As there may be a long period before benefits are achieved, this is why having a way to measure progress delivering the change is important. In theory, if the correct change metrics are chosen, these should complete at the end of the project i.e. change matric to implement process in all locations complete, benefits of the change process not due until 6 months after project completion.
Metric Reporting Cycle
The project should be reporting progress on a regular basis (usually weekly, fortnightly or monthly). The metrics and benefits should be reported as part of the process. However, you need to consider the value of reporting metrics and benefits too frequently. For example, reporting may be weekly. However, due to the amount of effort and timing of finance reports, etc, it may make more sense to report metrics and benefits monthly (only report so that it adds value).
It is also important to encourage the project manager to report using the language of “outcomes”. Mechanical reporting would be reporting that a milestone is complete. However, the sponsor and stakeholders want to understand “what this means for the organisation”. Helping project managers to think and report with this mind set will result in less challenge and happier stakeholders.
Sponsors and stakeholders will want to see a concise summary of the metrics to monitor progress. Designing and easy to understand dashboard to include in SteerCo’s / management meetings will allow the information to be easily shared.
The dashboard should contain all of the agreed metrics. It is worth pausing on this point. When the metrics have been defined with clear rationale, make sure that you review them with the stakeholders to ensure they are fit for purpose. This will reduce the risk that the metrics are not appropriate, meaning you do not have to spend more time defining new metrics and dashboard.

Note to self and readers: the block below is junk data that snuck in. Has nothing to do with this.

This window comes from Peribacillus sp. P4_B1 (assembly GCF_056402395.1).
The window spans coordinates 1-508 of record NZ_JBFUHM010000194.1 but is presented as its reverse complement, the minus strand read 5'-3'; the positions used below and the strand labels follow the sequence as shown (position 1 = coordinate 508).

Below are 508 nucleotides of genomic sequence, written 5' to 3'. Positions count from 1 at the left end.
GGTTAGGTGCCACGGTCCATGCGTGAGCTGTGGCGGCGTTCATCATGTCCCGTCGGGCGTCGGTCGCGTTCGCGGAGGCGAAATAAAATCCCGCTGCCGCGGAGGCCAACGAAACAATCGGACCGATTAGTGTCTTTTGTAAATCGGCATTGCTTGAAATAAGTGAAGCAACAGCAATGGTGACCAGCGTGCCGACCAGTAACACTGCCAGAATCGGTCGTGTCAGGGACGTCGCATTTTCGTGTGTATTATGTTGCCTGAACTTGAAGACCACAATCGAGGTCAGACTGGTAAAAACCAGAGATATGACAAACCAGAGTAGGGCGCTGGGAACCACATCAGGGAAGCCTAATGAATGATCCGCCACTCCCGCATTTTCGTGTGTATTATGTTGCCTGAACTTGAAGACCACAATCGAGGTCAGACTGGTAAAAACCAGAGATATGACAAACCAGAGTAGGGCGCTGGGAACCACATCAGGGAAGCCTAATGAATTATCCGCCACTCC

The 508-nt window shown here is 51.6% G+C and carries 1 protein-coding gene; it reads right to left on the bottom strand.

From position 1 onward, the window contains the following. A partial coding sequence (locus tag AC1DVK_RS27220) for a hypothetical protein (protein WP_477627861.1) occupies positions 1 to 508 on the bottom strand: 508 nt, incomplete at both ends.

Make sure the dashboard includes:
- Current metric value
- Total metric value (i.e. what represents 100% completeness)
- Target metric value
- Previous reporting period metric value
Having these will allow stakeholders to quickly understand progress against target and improvement since last period. You may also wish to add a time element if appropriate.
Ensure that there is the appropriate review steps both at the project and dashboard level. It can be very damaging to report poor data that is easily challenged and discredited. If this happens it will be very hard to gain credibility again.
Ideally the metrics for each project should be presented at their appropriate governance forums and signed-off before being consolidated. This means that senior stakeholders should have probed and tested the metrics and are happy they are correct.
Implemented a structured approach to benefits, metrics and outcomes should result in more projects delivering value. Make sure the process is clear and communicated to all participants:
- Clear definition of different metric types
- Process for the initial definition of metrics
- Benefits register to baseline and monitor realisation
- Reporting cycle to report progress
- Intuitive dashboard with agreed metrics to report progress
- Robust review process to ensure quality data
Following these principles will allow for a strong process for capturing and reporting outcomes to be implemented, that reports the data required by the stakeholders.